Saturday, April 1, 2023

Disruption versus Destruction.

Today's edition of the New York Times caught my eye with an article by Cade Metz regarding Sam Altman, the CEO of OpenAI, and their chatbot, ChatGPT. The article weaves between Altman's biography, the product, and the nature of the firm. The article references Altman's belief in "effective altruism," a rational approach to maximizing global impact through evidence-based decision-making. The article's almost treats the life story of a CEO as a political biography, as a source to establish the legitimacy of the company and the technology.

A tech firm CEO, much like a head of state, serves as a unifying force that seeks to transcend divisions and foster a sense of identity and shared values around the company. Sam Altman's "effective altruism" is here like the "dignified" aspect of a monarchy, providing reassurance to the public and calming concerns about the impact of AI. Meanwhile, the "efficient" aspect of a tech firm, responsible for developing and implementing technology, operates on business principles necessarily different from the legitimizing elements of the firm's leadership.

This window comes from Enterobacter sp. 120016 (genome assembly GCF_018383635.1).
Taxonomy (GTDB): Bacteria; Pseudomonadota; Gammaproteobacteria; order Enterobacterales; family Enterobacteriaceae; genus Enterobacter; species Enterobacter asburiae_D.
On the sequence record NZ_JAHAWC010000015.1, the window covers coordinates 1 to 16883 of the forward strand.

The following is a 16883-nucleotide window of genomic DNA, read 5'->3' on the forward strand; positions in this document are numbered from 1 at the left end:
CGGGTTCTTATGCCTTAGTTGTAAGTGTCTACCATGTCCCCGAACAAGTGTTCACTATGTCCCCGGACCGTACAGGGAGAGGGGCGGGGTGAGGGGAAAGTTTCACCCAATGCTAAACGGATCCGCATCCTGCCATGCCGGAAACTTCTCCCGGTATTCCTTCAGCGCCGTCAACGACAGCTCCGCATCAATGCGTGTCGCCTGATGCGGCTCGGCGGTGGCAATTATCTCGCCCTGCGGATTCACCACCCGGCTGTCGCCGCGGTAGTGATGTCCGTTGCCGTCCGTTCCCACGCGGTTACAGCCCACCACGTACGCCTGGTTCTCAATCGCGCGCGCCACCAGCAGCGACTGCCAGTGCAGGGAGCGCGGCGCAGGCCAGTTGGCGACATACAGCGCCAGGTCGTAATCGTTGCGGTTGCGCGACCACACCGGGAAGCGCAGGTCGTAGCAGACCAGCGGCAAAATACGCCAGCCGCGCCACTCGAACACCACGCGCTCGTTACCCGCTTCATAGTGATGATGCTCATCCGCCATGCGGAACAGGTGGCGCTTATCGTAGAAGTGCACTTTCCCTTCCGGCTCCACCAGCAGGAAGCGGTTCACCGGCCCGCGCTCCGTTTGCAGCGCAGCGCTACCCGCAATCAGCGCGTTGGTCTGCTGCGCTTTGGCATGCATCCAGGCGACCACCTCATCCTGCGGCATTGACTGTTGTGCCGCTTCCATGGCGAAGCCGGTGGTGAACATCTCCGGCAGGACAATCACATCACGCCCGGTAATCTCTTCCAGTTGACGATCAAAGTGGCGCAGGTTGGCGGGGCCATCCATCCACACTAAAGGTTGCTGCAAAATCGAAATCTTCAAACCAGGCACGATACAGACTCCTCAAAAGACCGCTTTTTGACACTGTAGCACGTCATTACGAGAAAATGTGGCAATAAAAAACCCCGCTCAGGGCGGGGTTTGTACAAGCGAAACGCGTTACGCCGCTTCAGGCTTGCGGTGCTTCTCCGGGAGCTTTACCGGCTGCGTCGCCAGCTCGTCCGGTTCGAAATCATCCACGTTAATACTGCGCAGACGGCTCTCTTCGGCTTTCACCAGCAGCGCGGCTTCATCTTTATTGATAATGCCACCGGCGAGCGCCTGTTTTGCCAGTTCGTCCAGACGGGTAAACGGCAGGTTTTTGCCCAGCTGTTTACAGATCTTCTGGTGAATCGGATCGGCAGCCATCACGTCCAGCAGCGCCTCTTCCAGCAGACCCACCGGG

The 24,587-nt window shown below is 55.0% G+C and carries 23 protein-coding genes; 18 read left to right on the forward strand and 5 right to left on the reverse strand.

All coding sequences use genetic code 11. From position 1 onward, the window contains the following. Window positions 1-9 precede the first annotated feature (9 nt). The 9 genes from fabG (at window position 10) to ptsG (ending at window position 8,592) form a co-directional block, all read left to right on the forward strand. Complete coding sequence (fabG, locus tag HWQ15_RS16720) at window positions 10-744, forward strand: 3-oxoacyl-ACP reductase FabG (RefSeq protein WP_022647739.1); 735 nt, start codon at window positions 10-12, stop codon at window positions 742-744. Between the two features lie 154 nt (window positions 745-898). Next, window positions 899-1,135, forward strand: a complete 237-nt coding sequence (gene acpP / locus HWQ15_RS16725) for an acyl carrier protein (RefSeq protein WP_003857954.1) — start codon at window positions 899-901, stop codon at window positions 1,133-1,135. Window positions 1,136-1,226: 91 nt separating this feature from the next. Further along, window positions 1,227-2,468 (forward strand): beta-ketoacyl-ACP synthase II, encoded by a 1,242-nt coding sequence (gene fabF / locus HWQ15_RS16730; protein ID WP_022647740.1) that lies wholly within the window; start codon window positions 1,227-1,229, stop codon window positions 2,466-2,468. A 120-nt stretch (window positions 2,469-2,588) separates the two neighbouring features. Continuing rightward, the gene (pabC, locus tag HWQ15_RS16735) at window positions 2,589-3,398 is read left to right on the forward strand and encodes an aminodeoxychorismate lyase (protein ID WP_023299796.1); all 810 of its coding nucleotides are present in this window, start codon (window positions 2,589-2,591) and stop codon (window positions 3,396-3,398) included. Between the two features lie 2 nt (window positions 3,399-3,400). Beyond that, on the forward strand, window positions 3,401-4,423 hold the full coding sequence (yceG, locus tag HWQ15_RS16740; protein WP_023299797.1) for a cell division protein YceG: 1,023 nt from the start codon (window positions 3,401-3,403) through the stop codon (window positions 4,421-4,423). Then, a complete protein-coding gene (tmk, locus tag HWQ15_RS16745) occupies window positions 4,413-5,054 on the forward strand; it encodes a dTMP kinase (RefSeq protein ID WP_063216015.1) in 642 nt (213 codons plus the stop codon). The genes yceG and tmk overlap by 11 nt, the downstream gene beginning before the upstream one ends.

While the New York Times article illustrates the role of a technology CEO in shaping public perception, it is crucial to remember that the efficient aspect of OpenAI is far different than the personality of Sam Altman. Effective altruism has little to do with the actual impact of the technology. It is vital to focus on the potential risks of disruptive new technologies, as their misuse in authoritarian hands has been destructive. "Effective altruism" could very well be serving as a distraction here, rather than a guarantee of responsible AI development.